August 9, 2004 at 10:55 pm
There hasn’t been a day in the past 10 years of my life that I have not said to myself “I need to lose weight.” This thought has become as much a part of my mental routine as thinking “I’m sleepy” or “I’m hungry.” Maybe everyone has one of these inner voices that tells them they aren’t good enouch, they aren’t doing anything with their life, that they’ll never achieve anything worthwhile. Mine has spent the last decade telling me I’m a fat ass.
Because I berate myself about my obesity every day, I have completely desensitized myself to it. It’s become normal. The necessity of losing weight today becomes no more or less important than it was yesterday or it will be tomorrow.
I will sometimes reflect on my situation, my 200 pounds of excess, and shamefully wonder “How did I let it go this far?” I’ve become freakishly large and I don’t even remember it happening. I believe it’s because being fat lost all shock value to me. It doesn’t scare me like it scares a skinny girl who’s just put on ten pounds and can’t fit into her favorite jeans anymore. Ten pounds is trivial to me, it’s such a small percentage of my overage. Who would notice if I lost only ten pounds? Being fat becomes normal. It became as much a part of my identity as being the smart one or the girl who was good with computers.
Occasionally I will get a “wake up call,” though not from any front desk. The most recent one was my gall bladder full of crystallized stones. People who have their gall bladders removed are usually in their 40′s. I had just turned 23. In hindsite, it’s obvious that I was having problems even as young as 17, though it took half a decade for anyone to figure out what was wrong.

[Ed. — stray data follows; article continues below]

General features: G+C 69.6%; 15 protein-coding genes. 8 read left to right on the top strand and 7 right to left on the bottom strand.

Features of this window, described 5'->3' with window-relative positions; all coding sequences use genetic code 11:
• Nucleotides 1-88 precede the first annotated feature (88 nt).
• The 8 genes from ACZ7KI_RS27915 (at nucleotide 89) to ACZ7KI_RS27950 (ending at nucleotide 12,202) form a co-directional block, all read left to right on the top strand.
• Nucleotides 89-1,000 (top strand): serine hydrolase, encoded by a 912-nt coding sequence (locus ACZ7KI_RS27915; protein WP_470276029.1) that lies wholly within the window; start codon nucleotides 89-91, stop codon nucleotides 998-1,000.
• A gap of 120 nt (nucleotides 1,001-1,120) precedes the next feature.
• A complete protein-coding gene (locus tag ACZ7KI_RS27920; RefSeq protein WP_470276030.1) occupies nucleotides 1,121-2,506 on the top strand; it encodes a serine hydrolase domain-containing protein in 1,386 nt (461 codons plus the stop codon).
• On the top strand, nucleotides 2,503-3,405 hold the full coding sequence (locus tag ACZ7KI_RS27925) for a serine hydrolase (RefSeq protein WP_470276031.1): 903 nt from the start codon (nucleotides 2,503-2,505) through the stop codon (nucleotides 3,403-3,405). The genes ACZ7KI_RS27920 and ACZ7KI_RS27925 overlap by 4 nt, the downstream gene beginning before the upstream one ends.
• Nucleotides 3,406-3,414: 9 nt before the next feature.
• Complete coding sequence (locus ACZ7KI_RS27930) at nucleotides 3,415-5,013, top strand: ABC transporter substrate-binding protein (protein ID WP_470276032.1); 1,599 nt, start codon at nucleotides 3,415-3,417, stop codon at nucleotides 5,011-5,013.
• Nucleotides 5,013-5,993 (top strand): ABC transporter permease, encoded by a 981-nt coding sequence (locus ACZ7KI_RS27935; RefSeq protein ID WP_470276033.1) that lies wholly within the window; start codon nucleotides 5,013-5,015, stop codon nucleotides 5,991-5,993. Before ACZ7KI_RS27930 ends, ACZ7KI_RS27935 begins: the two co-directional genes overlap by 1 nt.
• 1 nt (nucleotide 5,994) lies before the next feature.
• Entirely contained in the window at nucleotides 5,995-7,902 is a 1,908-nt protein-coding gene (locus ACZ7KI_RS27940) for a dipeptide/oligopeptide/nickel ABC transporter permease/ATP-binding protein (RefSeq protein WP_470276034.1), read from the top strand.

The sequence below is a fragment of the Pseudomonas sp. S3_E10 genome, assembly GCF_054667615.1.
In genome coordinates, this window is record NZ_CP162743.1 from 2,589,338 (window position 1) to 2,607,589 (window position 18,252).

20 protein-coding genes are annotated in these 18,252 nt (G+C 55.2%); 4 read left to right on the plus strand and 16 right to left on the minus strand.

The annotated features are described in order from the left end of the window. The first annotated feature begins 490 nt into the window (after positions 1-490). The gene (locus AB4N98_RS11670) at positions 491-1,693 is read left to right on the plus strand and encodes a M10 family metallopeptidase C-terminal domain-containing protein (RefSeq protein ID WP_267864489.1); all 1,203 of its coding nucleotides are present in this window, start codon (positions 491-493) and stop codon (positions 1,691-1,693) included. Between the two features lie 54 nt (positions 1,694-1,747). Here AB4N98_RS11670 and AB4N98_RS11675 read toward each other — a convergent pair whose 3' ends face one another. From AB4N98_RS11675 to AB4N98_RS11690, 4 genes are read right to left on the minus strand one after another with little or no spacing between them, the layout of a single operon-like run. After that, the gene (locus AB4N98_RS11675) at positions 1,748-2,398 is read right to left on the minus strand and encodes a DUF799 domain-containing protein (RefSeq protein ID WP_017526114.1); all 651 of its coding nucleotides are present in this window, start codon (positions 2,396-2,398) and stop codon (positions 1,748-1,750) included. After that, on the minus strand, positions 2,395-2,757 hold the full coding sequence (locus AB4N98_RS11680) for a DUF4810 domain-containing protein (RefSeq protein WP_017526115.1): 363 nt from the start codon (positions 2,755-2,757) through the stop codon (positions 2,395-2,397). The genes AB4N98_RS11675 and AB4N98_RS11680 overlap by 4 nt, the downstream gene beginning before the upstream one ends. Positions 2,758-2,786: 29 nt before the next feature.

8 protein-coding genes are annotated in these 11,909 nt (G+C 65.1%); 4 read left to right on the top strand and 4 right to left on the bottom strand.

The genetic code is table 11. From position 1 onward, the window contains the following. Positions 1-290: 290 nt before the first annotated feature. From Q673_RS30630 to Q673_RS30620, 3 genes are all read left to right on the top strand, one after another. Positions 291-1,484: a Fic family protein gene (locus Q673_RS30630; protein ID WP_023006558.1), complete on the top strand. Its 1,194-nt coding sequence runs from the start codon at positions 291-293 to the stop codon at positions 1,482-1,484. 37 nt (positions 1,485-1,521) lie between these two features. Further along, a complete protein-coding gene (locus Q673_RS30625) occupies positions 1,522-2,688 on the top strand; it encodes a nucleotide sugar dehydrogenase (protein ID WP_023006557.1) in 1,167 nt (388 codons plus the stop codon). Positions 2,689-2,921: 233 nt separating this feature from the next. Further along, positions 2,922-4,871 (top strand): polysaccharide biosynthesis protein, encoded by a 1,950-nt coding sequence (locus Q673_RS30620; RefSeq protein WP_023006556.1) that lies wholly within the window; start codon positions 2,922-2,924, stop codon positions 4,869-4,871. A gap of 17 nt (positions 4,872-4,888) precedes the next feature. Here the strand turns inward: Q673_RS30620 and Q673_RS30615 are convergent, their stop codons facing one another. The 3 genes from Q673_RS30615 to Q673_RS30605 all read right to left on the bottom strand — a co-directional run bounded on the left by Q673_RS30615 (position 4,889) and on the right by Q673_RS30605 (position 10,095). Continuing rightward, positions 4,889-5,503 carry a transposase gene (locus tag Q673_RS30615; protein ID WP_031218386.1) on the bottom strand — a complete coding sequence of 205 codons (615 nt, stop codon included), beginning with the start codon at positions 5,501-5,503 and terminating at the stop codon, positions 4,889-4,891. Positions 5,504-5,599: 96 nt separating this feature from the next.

When I went for my consult the doctor confronted me about my weight like very few people ever do. He tactfully let me know that I was in for more serious problems if I didn’t lose pounds, now. He recommended the weight loss center at their hospital. Strangely, my own personal physician had never mentioned my obesity in check-ups, never hounded me to shed weight.
The conversation made me embarassed about my condition, but it also made me relieved that someone was finally calling me on my shit. The surgeon’s comments briefly shook me out of my reverie and my remarkable ability to ignore an obvious problem.
However, it is best to act on a “wakeup call” immediately. If you don’t get out of bed immediatley you’ll fall back to sleep. I think I made a half-hearted attempt to lose weight, but after my surgery I needed to rest several days. When I was healed I just slacked back to normal again. Back into thinking “You should lose weight,” but never actually doing anything. Back to where being fat was normal.
Resensitizing myself to the urgency and severity of my weight problem is important in keeping myself motivated. If I’m tired and don’t want to walk, I have to remind myself that my body will not tolerate this abuse forever. I have to stop thinking “Damn, I should really lose weight” or “I’ll start dieting tomorrow, really” and instead say “Today I AM going to lose weight.” Tomorrow is today. Very self-helpy and cheesy, but true.